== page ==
Harnessing the Potency of Interfaith Cooperation in Social Justice Movements

Usra (left) and Katie (right) discuss how interreligious cooperation and conversation on campus can impact and inspire social justice movements.

On February 8 and 9, the MSC and Institute for Justice Education and Transformation hosted a two-day interfaith leadership training with the Interfaith Youth Core (IFYC). Campus community members were invited to participate in an interfaith literacy and strategic visioning session on the first day. The second day, students learned about storytelling as a tool for interfaith cooperation.  We interviewed IFYC trainers, Usra Ghazi and Katie Baxter, about what it means to make a social impact across lines of difference.

Why do you personally feel that interfaith campus cooperation is important and relevant to social justice work?

Katie: Students come to campus with many different beliefs that society has taught them to keep private because we think of religion as a personal matter.  But these beliefs often run deep, and to really respect someone else as a whole person, this includes respecting that person’s beliefs, even if you don’t agree with them.  To me, that’s justice: allowing someone else to be who they are, and knowing that, by doing so, you can be who you are, too.  I also feel strongly about the civic and social purpose of interfaith cooperation.  We need to bridge the divides that can run deep between religious communities so that we can promote a culture of pluralism both on campuses and beyond.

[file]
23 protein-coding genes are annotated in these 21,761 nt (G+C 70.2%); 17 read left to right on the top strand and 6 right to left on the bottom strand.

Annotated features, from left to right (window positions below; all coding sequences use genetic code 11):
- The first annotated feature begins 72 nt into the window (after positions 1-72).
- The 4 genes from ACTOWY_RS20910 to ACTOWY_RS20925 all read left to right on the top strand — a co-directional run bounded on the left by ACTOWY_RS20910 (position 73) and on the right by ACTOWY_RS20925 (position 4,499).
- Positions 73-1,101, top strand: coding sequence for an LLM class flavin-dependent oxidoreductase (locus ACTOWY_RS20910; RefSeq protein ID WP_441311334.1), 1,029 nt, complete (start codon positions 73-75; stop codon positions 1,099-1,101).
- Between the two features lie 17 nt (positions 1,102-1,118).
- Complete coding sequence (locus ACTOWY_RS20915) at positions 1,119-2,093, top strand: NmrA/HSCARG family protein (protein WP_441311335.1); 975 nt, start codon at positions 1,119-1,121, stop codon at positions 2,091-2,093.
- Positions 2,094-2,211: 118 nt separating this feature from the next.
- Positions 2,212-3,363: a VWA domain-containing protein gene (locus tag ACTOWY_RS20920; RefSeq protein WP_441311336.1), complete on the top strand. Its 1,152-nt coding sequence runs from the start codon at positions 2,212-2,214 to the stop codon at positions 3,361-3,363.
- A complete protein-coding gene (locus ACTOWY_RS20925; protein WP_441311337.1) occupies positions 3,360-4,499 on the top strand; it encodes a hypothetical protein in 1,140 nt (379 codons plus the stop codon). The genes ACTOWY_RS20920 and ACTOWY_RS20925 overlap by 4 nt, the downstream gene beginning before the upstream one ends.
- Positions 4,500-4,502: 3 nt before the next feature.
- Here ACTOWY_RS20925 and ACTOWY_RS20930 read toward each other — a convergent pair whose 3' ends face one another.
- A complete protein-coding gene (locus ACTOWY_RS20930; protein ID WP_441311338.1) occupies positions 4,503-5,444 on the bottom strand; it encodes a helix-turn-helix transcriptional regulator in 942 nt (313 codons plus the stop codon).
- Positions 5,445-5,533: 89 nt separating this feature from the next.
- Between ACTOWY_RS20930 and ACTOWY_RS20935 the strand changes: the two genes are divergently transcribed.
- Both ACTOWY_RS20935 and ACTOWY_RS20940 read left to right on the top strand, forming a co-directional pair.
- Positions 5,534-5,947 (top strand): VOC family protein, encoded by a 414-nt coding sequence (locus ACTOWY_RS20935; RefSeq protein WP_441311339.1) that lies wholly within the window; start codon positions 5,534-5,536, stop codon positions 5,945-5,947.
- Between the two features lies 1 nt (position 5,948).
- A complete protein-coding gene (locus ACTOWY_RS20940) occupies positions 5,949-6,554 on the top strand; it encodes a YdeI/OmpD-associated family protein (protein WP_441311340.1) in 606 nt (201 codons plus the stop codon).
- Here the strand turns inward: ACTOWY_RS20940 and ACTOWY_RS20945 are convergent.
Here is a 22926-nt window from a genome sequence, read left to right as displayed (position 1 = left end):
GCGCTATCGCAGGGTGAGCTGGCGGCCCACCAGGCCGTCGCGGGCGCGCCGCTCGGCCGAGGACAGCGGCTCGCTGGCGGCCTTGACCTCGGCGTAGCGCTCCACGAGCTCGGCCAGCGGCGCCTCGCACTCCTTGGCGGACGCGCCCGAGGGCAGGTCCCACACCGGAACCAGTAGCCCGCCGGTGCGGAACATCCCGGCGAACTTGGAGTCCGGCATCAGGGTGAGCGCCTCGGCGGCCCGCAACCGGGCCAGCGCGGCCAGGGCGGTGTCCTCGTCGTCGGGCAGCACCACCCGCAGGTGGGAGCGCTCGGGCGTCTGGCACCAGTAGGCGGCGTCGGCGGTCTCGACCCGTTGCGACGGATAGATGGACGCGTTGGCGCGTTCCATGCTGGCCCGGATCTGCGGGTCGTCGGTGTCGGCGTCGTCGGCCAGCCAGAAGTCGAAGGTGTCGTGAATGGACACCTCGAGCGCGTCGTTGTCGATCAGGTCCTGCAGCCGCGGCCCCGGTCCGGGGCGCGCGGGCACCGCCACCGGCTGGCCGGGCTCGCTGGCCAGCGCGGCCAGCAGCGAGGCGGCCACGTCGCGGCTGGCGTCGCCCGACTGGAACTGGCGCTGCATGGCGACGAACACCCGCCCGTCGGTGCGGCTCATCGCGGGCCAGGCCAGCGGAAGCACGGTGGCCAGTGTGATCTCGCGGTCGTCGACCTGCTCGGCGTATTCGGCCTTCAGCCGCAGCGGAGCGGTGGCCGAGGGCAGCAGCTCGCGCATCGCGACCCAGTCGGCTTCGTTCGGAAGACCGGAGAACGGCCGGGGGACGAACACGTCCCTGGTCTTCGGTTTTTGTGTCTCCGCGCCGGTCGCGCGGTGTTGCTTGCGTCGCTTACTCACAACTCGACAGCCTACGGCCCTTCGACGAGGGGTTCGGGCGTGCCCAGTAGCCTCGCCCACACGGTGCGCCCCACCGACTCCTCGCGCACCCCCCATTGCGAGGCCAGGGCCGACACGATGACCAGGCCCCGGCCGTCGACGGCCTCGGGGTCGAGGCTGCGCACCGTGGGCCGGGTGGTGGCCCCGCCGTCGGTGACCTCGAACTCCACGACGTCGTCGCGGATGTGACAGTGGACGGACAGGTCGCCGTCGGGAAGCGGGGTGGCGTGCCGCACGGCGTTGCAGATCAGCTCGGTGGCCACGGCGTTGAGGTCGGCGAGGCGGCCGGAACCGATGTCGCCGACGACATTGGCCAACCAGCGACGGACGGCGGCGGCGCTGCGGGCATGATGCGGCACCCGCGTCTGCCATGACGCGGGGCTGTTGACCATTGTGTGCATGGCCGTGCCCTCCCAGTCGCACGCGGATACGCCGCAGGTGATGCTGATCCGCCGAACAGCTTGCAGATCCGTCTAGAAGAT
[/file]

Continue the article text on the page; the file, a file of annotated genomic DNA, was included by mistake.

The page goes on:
Usra: There are great examples from historical movements in the United States when college students have been the driving force behind social change. I think back to the Civil Rights movement, Environmentalism, and Multiculturalism as groundbreaking, youth-led initiatives. Many of the leaders behind these movements are my faith heroes-individuals inspired by religious and non-religious values to fight for social justice. Likewise, young people today are harnessing the potency of interreligious cooperation to address social issues such as domestic poverty and environmental sustainability. Student leaders of the President’s Interfaith and Community Service Campus Challenge and the national Better Together campaign are strong examples of this.

What has been a project that has inspired you recently?

Usra: There are so many! At one campus I’ve worked with this year, the entire campus and a strong group of diverse community partners have come together around the President’s Challenge and Better Together to transform the campus into a model of interfaith cooperation. In just one year they have trained students to run an interfaith action campaign, founded a new interfaith service club for students, launched academic courses on interfaith cooperation all while mobilizing students and community members to serve local food pantries and soup kitchens and raise awareness about domestic poverty. That’s a huge impact!

What was your “a-ha” moment that made you passionate about interfaith work?